Bottom Line: The proportion of infected Simulium ochraceum s.l. parous flies was significantly lower in locality I than in locality II, and significantly higher during the stay of the migrants than before their arrival or after their departure.The presence of significant numbers of untreated and potentially infected migrants may contribute to ongoing transmission, and their incorporation into ivermectin programmes should be beneficial for the attainment of the elimination goals of the regional initiative.However, the possibility that the results also reflect transmission patterns for the area cannot be excluded and these should be analyzed further.

View Article: PubMed Central - HTML - PubMed

Affiliation: Centro de Biotecnología Genómica, Instituto Politécnico Nacional, Blvd, del Maestro esquina Elías Piña, Col, Narciso Mendoza, 88710, Reynosa, Tamaulipas, México. mrodriguez@ipn.mx

ABSTRACT

Background: Since 1991, in Mexico, ivermectin has been administered twice a year to all residents in the onchocerciasis endemic foci which are mainly located in the coffee growing areas. However, the presence of a potentially infected itinerant seasonal labour force which is not treated regularly could jeopardise the attainment of the 85% coverage which is the present target for elimination of the disease.

Methods: The prevalence and intensity of Onchocerca volvulus microfilariae (mf), as well as their transmission from humans to vectors, were assessed during the coffee planting-clearing and harvesting seasons of 1997-1998, and 1998-1999 in two localities (I and II) of Southern Chiapas, Mexico, which regularly receive an influx of untreated migrant coffee labourers.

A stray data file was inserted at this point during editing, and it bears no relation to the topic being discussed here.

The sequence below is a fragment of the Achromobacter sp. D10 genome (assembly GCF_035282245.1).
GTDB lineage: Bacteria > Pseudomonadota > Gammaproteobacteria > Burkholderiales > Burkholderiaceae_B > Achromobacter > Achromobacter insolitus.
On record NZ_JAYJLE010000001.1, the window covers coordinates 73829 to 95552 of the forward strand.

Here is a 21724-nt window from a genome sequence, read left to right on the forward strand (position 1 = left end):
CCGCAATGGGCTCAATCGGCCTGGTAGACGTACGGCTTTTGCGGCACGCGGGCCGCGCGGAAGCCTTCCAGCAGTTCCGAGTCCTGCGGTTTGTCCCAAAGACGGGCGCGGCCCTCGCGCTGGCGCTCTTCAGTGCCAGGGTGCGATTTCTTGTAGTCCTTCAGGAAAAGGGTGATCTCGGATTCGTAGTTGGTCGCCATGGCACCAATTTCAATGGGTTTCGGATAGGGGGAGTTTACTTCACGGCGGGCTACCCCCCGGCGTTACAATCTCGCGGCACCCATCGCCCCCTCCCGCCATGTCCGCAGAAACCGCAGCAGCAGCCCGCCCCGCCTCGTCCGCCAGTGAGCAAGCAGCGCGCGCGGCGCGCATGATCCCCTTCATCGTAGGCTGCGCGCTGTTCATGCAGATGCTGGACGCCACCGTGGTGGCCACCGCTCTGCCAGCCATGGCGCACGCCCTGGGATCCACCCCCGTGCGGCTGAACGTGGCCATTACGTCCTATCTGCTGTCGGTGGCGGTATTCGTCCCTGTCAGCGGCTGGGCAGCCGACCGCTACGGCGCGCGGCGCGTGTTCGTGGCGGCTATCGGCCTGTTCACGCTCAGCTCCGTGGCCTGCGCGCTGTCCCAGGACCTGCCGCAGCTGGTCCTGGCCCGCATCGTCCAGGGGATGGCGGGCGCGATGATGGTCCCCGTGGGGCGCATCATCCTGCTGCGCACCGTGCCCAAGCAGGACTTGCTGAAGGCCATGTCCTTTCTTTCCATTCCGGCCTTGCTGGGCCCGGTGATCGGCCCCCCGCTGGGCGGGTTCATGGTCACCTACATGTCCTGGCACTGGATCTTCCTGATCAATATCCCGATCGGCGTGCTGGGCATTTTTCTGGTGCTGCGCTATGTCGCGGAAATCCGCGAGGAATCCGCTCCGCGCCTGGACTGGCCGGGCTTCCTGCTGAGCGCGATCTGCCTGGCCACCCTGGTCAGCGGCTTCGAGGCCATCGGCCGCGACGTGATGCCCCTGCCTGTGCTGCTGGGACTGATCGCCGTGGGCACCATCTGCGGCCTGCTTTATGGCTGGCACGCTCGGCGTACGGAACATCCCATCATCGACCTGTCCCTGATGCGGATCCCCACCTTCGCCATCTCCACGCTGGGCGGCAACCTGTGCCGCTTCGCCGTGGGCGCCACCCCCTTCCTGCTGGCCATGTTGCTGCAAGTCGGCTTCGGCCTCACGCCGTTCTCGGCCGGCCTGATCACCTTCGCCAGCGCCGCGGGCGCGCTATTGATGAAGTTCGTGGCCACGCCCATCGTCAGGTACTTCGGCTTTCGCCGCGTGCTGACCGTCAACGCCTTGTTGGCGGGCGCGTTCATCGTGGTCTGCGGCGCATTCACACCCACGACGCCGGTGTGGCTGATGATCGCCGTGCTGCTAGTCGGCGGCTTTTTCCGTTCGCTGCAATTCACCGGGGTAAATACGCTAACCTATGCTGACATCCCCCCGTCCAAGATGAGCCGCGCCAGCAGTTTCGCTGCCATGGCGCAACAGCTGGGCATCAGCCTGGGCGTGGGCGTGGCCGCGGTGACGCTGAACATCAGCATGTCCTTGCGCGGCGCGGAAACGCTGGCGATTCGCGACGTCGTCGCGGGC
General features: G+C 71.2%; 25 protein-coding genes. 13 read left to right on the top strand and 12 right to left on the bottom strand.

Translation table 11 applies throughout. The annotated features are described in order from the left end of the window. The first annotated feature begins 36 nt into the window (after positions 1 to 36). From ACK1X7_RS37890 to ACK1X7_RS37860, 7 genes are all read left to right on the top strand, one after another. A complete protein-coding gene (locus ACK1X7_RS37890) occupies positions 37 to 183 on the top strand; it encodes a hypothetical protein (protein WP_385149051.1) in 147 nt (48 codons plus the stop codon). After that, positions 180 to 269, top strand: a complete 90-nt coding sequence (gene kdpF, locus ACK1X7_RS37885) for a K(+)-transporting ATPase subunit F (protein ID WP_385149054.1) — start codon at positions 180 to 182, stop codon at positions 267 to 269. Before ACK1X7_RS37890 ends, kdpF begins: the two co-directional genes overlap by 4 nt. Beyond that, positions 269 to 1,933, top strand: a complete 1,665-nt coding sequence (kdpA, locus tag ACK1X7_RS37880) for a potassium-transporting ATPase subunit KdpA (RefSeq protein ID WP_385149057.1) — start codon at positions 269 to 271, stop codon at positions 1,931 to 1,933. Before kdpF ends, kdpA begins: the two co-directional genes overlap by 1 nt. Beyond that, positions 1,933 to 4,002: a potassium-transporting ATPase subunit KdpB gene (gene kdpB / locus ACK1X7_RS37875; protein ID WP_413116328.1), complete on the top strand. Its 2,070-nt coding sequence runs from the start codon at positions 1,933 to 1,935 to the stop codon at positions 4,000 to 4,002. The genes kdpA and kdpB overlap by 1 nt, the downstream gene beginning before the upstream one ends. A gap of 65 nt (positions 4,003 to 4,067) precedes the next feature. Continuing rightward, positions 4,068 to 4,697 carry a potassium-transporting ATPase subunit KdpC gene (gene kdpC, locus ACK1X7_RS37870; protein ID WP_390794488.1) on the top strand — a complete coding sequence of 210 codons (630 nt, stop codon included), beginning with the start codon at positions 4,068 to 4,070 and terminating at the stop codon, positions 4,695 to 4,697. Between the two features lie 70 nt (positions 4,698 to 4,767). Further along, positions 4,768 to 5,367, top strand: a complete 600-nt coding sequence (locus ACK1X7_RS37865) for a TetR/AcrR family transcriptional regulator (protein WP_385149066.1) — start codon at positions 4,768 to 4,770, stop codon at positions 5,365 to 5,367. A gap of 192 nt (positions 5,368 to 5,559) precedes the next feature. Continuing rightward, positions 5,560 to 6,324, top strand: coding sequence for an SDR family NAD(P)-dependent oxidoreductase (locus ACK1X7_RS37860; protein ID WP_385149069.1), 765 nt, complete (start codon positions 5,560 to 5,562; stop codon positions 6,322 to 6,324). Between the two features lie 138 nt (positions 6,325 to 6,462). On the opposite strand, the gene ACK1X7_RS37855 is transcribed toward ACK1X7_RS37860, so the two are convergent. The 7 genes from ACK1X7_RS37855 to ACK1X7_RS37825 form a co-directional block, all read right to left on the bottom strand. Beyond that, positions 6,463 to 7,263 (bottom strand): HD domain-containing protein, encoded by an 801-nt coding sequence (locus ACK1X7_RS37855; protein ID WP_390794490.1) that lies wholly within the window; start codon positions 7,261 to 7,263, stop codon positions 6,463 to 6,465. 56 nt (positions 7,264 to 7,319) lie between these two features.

Results: Localities I and II had, respectively, an average of 391 (+/- 32) and 358 (+/- 14) resident inhabitants, and 70 (+/- 52) and 498 (+/- 289) temporary labourers. The ratio of migrants to residents ranged from 0.1:1 in locality I to 2.4:1 in locality II. The proportion of infected Simulium ochraceum s.l. parous flies was significantly lower in locality I than in locality II, and significantly higher during the stay of the migrants than before their arrival or after their departure. Parity and infection were higher in May-July than in November-February (in contrast with the latter being typically considered as the peak onchocerciasis transmission season by S. ochraceum s.l.).

Conclusion: The presence of significant numbers of untreated and potentially infected migrants may contribute to ongoing transmission, and their incorporation into ivermectin programmes should be beneficial for the attainment of the elimination goals of the regional initiative. However, the possibility that the results also reflect transmission patterns for the area cannot be excluded and these should be analyzed further.

No MeSH data available.


Related in: MedlinePlus